When they heard this - When they heard what Paul had said respecting the nature of John‘s baptism.

They were baptized … - As there is no other instance in the New Testament of any persons having been rebaptized, it has been made a question by some critics whether it was done here; and they have supposed that all this is the narrative of Luke respecting what took place under the ministry of John: to wit, that he told them to believe on Christ Jesus, and then baptized them in his name. But this is a most forced construction; and it is evident that these persons were rebaptized by the direction of Paul. For:

(1) This is the obvious interpretation of the passage - what would strike all persons as correct, unless there were some previous theory to support.

(2) it was not a matter of fact that John baptized in the name of Christ Jesus. His was the baptism of repentance; and there is not the slightest evidence that he ever used the name of Jesus in the form of baptism.

(3) if it be the sense of the passage that John baptized them in the name of Jesus, then this verse is a mere repetition of Acts. Acts 19:4; a tautology of which the sacred writers would not be guilty.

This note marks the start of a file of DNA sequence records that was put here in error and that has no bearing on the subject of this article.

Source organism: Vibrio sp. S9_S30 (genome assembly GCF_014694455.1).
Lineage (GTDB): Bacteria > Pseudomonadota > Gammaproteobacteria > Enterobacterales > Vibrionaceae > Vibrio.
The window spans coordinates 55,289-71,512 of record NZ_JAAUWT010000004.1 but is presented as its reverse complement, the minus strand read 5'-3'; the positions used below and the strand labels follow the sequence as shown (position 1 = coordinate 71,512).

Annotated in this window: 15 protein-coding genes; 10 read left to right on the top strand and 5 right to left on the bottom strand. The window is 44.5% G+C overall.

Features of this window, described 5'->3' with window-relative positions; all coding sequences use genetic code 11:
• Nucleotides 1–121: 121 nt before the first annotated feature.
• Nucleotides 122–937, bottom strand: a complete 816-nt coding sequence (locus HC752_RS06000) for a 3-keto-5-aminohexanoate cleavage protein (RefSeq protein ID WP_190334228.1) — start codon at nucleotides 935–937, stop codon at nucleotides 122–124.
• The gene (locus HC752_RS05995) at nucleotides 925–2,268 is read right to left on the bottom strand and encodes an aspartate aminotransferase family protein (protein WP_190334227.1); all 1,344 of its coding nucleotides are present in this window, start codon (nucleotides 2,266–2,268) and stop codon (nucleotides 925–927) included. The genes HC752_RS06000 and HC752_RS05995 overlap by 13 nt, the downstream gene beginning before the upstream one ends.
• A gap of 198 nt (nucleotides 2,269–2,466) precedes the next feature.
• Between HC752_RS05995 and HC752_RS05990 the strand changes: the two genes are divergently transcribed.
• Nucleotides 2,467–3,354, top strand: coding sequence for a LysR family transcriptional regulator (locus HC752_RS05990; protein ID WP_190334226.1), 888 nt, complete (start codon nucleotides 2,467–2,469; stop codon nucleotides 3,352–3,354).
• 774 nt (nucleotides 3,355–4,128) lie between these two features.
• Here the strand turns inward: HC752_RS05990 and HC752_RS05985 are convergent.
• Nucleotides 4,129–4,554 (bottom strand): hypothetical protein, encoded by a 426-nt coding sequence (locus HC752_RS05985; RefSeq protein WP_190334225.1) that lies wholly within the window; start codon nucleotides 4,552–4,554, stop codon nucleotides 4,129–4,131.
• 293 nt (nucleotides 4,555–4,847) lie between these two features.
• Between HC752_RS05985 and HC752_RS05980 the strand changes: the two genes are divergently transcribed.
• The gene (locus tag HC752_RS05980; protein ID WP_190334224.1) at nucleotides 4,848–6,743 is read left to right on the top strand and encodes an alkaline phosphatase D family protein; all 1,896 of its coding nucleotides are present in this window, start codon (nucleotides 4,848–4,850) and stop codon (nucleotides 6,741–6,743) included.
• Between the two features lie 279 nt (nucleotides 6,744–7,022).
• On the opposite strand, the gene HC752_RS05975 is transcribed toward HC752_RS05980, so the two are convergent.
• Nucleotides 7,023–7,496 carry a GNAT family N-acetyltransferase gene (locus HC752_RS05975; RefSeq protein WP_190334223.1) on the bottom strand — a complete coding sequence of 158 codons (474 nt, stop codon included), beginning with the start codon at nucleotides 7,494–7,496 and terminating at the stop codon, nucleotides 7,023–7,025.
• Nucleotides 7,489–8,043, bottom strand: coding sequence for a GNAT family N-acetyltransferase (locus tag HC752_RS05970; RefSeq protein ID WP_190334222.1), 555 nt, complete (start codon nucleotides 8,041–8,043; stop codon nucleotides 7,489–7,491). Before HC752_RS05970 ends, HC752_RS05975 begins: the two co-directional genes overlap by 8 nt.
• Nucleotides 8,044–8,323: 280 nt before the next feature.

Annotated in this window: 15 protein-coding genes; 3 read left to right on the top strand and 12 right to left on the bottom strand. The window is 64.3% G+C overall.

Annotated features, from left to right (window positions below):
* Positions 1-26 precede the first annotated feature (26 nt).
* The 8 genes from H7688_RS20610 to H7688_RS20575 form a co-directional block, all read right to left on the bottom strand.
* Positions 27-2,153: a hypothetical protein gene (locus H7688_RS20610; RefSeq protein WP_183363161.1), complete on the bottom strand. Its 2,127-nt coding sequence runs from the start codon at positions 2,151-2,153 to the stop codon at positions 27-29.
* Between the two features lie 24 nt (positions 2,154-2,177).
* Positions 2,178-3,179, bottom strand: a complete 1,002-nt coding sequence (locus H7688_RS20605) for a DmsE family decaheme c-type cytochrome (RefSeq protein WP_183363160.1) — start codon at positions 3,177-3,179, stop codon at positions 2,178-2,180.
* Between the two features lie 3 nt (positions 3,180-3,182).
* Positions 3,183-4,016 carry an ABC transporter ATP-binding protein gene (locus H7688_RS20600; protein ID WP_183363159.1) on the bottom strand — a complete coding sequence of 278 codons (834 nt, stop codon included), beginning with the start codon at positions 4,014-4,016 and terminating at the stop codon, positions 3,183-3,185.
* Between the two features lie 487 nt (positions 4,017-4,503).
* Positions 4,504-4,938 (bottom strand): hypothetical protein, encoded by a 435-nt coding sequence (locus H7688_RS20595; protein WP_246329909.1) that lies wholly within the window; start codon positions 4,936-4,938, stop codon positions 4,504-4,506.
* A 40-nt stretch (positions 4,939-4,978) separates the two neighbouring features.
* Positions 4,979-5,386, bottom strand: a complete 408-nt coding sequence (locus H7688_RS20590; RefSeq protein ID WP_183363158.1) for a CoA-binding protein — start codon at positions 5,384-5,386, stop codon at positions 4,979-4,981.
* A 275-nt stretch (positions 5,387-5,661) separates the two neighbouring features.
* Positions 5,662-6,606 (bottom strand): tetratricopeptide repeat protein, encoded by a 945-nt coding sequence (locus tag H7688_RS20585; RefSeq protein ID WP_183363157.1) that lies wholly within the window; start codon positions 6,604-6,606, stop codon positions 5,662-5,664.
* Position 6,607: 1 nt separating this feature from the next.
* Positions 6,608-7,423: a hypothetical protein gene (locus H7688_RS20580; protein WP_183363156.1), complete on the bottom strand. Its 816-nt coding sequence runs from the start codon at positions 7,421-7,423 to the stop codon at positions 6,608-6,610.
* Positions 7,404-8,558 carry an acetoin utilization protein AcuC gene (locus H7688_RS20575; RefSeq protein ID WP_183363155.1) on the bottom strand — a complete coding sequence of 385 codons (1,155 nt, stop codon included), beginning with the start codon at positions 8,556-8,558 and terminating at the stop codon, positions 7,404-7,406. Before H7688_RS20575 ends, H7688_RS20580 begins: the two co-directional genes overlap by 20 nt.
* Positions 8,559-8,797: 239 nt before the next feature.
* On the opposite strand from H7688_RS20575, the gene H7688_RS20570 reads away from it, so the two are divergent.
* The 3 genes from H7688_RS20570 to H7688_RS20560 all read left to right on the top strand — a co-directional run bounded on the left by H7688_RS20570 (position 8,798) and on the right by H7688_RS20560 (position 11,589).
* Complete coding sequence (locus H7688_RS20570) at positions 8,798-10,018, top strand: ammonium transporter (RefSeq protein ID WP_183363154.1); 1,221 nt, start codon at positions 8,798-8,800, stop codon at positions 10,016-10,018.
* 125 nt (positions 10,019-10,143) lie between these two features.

(4) it is evident that the persons on whom Paul laid his hands Acts. Acts 19:6, and those who were baptized, were the same. But these were the persons who heard Acts. Acts 19:5 what was said. The narrative is continuous, all parts of it cohering together as relating to a transaction that occurred at the same time. If the obvious interpretation of the passage be the true one, it follows that the baptism of John was not strictly Christian baptism. It was the baptism of repentance; a baptism designed to prepare the way for the introduction of the kingdom of the Messiah. It will not follow, however, from this that Christian baptism is now ever to be repeated. For this there is no warrant in the New Testament. There is no command to repeat it, as in the case of the Lord‘s Supper; and the nature and design of the ordinance evidently supposes that it is to be performed but once. The disciples of John were rebaptized, not because baptism is designed to be repeated, but because they never had been, in fact, baptized in the manner prescribed by the Lord Jesus.